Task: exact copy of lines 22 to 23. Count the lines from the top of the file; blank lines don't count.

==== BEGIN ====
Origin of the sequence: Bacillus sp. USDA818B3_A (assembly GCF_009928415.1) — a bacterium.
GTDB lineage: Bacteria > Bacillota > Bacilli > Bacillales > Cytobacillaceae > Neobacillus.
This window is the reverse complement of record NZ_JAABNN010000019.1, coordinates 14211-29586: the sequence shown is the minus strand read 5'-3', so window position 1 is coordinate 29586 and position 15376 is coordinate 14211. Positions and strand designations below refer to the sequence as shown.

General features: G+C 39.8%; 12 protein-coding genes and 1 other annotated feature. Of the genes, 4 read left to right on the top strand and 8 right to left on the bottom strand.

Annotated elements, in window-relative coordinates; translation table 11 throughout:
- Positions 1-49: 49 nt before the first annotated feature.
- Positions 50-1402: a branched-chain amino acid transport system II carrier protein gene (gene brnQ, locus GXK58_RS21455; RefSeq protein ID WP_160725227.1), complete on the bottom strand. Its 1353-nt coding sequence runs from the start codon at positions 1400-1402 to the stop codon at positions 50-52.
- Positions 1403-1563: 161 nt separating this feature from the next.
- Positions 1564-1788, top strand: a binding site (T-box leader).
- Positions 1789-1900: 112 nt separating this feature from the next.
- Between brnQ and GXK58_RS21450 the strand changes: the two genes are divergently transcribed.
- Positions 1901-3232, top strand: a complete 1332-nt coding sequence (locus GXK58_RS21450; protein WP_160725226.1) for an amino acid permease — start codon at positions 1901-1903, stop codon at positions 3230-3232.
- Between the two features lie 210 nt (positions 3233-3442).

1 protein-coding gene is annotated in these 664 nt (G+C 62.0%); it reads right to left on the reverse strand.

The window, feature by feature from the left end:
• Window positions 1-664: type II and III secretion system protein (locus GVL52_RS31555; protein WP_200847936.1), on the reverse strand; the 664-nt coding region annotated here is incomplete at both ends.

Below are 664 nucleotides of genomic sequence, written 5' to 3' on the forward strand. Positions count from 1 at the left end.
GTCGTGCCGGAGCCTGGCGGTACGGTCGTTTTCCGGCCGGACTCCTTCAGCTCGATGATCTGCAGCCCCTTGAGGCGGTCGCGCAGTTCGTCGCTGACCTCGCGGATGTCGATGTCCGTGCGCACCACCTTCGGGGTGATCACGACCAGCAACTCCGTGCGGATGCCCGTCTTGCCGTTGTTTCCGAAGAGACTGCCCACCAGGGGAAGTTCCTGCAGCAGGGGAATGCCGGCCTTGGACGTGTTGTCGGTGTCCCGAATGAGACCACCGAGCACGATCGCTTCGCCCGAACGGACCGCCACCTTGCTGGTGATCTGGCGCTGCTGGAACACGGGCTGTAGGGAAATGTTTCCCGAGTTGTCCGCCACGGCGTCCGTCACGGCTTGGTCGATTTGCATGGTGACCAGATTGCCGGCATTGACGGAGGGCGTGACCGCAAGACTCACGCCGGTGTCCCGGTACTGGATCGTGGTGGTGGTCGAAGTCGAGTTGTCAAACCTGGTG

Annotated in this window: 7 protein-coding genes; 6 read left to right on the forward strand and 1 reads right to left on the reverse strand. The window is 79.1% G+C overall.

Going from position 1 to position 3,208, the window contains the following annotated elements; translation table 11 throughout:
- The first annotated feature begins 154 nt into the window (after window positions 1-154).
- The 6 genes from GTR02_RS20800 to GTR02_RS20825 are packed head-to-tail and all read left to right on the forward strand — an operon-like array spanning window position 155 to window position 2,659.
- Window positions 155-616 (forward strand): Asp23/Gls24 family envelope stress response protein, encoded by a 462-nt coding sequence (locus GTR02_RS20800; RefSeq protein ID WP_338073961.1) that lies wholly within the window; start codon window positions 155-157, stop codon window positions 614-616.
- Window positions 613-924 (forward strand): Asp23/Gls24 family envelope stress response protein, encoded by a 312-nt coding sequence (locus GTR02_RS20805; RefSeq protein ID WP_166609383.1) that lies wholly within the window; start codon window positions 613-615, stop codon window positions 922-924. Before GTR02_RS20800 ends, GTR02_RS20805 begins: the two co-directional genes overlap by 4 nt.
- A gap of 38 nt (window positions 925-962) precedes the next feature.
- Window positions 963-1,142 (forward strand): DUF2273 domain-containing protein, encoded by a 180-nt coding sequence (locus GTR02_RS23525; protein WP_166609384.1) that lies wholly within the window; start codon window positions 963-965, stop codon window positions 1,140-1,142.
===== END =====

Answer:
- The 6 genes from GTR02_RS20800 to GTR02_RS20825 are packed head-to-tail and all read left to right on the forward strand — an operon-like array spanning window position 155 to window position 2,659.
- Window positions 155-616 (forward strand): Asp23/Gls24 family envelope stress response protein, encoded by a 462-nt coding sequence (locus GTR02_RS20800; RefSeq protein ID WP_338073961.1) that lies wholly within the window; start codon window positions 155-157, stop codon window positions 614-616.